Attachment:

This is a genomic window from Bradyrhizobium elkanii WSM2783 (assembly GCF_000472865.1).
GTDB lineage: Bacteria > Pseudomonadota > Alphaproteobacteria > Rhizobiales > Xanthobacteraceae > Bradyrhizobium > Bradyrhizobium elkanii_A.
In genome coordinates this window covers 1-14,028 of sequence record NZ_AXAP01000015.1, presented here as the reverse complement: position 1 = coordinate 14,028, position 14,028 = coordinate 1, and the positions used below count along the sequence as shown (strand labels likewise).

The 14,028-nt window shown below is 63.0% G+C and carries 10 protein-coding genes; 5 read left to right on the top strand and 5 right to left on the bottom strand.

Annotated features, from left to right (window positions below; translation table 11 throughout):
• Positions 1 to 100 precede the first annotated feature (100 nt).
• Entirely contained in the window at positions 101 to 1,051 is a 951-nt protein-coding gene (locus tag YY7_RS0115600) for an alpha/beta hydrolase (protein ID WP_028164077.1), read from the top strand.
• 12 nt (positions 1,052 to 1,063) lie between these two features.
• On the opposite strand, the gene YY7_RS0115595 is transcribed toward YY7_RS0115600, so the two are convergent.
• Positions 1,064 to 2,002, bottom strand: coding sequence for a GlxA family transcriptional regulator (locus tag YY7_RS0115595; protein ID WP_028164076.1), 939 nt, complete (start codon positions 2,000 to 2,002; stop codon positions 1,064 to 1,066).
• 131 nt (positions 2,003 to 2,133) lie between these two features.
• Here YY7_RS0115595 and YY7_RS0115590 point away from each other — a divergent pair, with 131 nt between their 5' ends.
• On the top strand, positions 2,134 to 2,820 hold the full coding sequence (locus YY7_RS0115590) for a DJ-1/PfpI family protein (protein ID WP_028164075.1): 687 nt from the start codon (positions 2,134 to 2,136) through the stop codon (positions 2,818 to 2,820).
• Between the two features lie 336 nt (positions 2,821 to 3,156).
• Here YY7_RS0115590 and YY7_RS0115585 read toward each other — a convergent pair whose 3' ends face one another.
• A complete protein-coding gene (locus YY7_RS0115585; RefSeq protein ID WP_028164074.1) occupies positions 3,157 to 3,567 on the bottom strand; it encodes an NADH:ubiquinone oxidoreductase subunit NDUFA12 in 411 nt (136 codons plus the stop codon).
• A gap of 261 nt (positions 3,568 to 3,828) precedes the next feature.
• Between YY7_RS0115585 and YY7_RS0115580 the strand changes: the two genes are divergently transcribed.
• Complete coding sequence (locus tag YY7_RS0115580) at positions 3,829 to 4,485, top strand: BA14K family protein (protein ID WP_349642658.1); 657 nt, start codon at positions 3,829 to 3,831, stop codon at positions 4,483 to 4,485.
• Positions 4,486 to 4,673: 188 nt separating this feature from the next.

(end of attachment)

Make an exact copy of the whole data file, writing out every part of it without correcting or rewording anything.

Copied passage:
This is a genomic window from Bradyrhizobium elkanii WSM2783 (assembly GCF_000472865.1).
GTDB lineage: Bacteria > Pseudomonadota > Alphaproteobacteria > Rhizobiales > Xanthobacteraceae > Bradyrhizobium > Bradyrhizobium elkanii_A.
In genome coordinates this window covers 1-14,028 of sequence record NZ_AXAP01000015.1, presented here as the reverse complement: position 1 = coordinate 14,028, position 14,028 = coordinate 1, and the positions used below count along the sequence as shown (strand labels likewise).

The 14,028-nt window shown below is 63.0% G+C and carries 10 protein-coding genes; 5 read left to right on the top strand and 5 right to left on the bottom strand.

Annotated features, from left to right (window positions below; translation table 11 throughout):
• Positions 1 to 100 precede the first annotated feature (100 nt).
• Entirely contained in the window at positions 101 to 1,051 is a 951-nt protein-coding gene (locus tag YY7_RS0115600) for an alpha/beta hydrolase (protein ID WP_028164077.1), read from the top strand.
• 12 nt (positions 1,052 to 1,063) lie between these two features.
• On the opposite strand, the gene YY7_RS0115595 is transcribed toward YY7_RS0115600, so the two are convergent.
• Positions 1,064 to 2,002, bottom strand: coding sequence for a GlxA family transcriptional regulator (locus tag YY7_RS0115595; protein ID WP_028164076.1), 939 nt, complete (start codon positions 2,000 to 2,002; stop codon positions 1,064 to 1,066).
• 131 nt (positions 2,003 to 2,133) lie between these two features.
• Here YY7_RS0115595 and YY7_RS0115590 point away from each other — a divergent pair, with 131 nt between their 5' ends.
• On the top strand, positions 2,134 to 2,820 hold the full coding sequence (locus YY7_RS0115590) for a DJ-1/PfpI family protein (protein ID WP_028164075.1): 687 nt from the start codon (positions 2,134 to 2,136) through the stop codon (positions 2,818 to 2,820).
• Between the two features lie 336 nt (positions 2,821 to 3,156).
• Here YY7_RS0115590 and YY7_RS0115585 read toward each other — a convergent pair whose 3' ends face one another.
• A complete protein-coding gene (locus YY7_RS0115585; RefSeq protein ID WP_028164074.1) occupies positions 3,157 to 3,567 on the bottom strand; it encodes an NADH:ubiquinone oxidoreductase subunit NDUFA12 in 411 nt (136 codons plus the stop codon).
• A gap of 261 nt (positions 3,568 to 3,828) precedes the next feature.
• Between YY7_RS0115585 and YY7_RS0115580 the strand changes: the two genes are divergently transcribed.
• Complete coding sequence (locus tag YY7_RS0115580) at positions 3,829 to 4,485, top strand: BA14K family protein (protein ID WP_349642658.1); 657 nt, start codon at positions 3,829 to 3,831, stop codon at positions 4,483 to 4,485.
• Positions 4,486 to 4,673: 188 nt separating this feature from the next.